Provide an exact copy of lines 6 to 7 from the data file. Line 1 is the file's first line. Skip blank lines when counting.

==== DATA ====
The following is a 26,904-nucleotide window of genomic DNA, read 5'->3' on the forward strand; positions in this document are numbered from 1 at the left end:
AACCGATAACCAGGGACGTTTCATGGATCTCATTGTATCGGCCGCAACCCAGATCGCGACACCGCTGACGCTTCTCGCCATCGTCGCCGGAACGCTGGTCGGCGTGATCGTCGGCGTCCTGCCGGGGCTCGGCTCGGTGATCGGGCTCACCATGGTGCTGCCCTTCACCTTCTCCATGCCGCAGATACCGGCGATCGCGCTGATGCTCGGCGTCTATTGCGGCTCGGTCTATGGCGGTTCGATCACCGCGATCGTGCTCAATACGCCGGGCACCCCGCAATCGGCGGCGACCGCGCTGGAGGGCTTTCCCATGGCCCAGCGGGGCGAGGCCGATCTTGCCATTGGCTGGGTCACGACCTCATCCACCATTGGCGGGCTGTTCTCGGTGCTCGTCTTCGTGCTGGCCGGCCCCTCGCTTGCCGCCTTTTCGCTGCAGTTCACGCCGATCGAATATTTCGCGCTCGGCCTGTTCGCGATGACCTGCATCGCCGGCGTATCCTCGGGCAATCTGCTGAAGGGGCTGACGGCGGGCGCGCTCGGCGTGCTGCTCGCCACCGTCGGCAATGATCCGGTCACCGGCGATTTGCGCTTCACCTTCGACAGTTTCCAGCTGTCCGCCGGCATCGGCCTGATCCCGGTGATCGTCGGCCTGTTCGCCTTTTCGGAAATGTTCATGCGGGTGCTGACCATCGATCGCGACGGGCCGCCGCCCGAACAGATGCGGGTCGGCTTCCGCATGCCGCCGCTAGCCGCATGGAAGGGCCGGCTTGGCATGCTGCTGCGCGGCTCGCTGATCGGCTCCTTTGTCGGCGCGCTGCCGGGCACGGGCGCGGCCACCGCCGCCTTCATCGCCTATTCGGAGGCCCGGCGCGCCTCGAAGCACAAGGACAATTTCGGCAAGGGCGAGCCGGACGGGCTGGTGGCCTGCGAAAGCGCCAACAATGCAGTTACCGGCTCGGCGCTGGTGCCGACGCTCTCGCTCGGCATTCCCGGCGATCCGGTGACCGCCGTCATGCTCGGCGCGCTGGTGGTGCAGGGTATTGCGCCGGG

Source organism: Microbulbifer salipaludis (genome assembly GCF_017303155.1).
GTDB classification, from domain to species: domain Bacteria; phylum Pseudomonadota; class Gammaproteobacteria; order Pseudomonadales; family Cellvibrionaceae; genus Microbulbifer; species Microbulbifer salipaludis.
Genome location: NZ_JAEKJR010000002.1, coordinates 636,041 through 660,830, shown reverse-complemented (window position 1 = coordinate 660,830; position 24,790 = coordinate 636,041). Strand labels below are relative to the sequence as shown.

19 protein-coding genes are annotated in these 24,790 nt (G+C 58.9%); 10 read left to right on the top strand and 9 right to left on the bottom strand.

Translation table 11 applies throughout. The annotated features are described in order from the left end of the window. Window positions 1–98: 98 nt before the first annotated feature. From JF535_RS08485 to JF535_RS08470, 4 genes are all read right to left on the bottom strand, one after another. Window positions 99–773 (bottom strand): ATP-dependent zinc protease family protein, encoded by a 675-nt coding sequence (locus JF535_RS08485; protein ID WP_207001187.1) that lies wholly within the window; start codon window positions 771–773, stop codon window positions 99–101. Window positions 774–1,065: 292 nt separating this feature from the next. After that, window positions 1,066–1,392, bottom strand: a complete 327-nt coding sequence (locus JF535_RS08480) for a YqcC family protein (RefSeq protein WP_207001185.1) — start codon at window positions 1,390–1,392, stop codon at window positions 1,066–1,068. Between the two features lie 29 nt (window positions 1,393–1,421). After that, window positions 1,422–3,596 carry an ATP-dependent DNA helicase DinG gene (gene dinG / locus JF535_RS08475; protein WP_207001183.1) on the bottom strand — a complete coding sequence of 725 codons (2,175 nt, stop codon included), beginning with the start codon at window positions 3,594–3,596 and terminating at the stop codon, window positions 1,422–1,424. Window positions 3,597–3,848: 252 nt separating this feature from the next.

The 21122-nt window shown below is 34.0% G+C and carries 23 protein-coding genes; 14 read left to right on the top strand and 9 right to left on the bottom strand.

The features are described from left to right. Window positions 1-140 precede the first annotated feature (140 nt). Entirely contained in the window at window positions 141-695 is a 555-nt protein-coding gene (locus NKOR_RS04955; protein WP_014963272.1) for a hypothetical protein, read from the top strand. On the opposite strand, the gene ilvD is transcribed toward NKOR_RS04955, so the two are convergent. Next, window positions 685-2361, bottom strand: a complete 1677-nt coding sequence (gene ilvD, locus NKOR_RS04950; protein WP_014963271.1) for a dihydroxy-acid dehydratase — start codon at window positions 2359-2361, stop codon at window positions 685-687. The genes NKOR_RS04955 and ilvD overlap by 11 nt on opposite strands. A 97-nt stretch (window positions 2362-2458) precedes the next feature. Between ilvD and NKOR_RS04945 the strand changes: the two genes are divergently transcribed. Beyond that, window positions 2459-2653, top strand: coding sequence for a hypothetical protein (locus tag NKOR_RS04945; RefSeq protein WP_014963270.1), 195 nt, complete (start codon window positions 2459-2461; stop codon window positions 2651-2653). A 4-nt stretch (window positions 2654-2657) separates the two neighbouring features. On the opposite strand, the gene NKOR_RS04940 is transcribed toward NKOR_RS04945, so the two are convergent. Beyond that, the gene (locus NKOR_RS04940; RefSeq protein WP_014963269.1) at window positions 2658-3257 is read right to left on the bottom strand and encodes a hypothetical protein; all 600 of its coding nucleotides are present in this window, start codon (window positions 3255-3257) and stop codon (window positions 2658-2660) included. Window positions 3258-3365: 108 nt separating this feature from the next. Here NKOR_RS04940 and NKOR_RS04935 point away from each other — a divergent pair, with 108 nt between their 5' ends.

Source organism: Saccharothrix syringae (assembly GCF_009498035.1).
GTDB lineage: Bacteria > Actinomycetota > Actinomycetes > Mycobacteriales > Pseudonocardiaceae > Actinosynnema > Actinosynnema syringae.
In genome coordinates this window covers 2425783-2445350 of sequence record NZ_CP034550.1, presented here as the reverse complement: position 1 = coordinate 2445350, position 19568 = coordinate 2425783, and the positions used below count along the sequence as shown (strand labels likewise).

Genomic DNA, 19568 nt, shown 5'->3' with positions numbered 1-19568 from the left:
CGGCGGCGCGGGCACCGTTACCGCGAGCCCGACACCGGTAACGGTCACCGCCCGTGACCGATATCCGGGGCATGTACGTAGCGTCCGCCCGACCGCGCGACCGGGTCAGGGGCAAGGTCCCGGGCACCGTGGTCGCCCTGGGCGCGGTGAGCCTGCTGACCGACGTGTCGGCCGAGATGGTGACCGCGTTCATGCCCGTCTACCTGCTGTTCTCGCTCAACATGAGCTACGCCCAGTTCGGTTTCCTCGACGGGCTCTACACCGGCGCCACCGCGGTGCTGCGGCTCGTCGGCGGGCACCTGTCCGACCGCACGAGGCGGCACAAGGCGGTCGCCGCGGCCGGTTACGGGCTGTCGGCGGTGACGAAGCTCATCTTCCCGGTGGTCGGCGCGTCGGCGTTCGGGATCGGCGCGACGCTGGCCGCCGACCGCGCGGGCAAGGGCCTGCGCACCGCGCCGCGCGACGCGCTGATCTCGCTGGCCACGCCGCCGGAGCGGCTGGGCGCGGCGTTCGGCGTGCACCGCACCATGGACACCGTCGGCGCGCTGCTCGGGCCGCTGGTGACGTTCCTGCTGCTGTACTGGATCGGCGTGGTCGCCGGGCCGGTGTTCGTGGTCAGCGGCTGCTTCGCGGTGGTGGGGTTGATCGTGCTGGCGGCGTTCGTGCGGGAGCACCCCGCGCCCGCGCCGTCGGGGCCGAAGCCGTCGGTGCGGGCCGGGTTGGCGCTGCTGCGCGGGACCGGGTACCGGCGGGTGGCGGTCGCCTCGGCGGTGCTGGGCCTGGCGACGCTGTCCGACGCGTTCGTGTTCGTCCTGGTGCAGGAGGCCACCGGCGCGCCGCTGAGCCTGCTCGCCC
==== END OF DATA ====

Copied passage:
19 protein-coding genes are annotated in these 24,790 nt (G+C 58.9%); 10 read left to right on the top strand and 9 right to left on the bottom strand.

Translation table 11 applies throughout. The annotated features are described in order from the left end of the window. Window positions 1–98: 98 nt before the first annotated feature. From JF535_RS08485 to JF535_RS08470, 4 genes are all read right to left on the bottom strand, one after another. Window positions 99–773 (bottom strand): ATP-dependent zinc protease family protein, encoded by a 675-nt coding sequence (locus JF535_RS08485; protein ID WP_207001187.1) that lies wholly within the window; start codon window positions 771–773, stop codon window positions 99–101. Window positions 774–1,065: 292 nt separating this feature from the next. After that, window positions 1,066–1,392, bottom strand: a complete 327-nt coding sequence (locus JF535_RS08480) for a YqcC family protein (RefSeq protein WP_207001185.1) — start codon at window positions 1,390–1,392, stop codon at window positions 1,066–1,068. Between the two features lie 29 nt (window positions 1,393–1,421). After that, window positions 1,422–3,596 carry an ATP-dependent DNA helicase DinG gene (gene dinG / locus JF535_RS08475; protein WP_207001183.1) on the bottom strand — a complete coding sequence of 725 codons (2,175 nt, stop codon included), beginning with the start codon at window positions 3,594–3,596 and terminating at the stop codon, window positions 1,422–1,424. Window positions 3,597–3,848: 252 nt separating this feature from the next.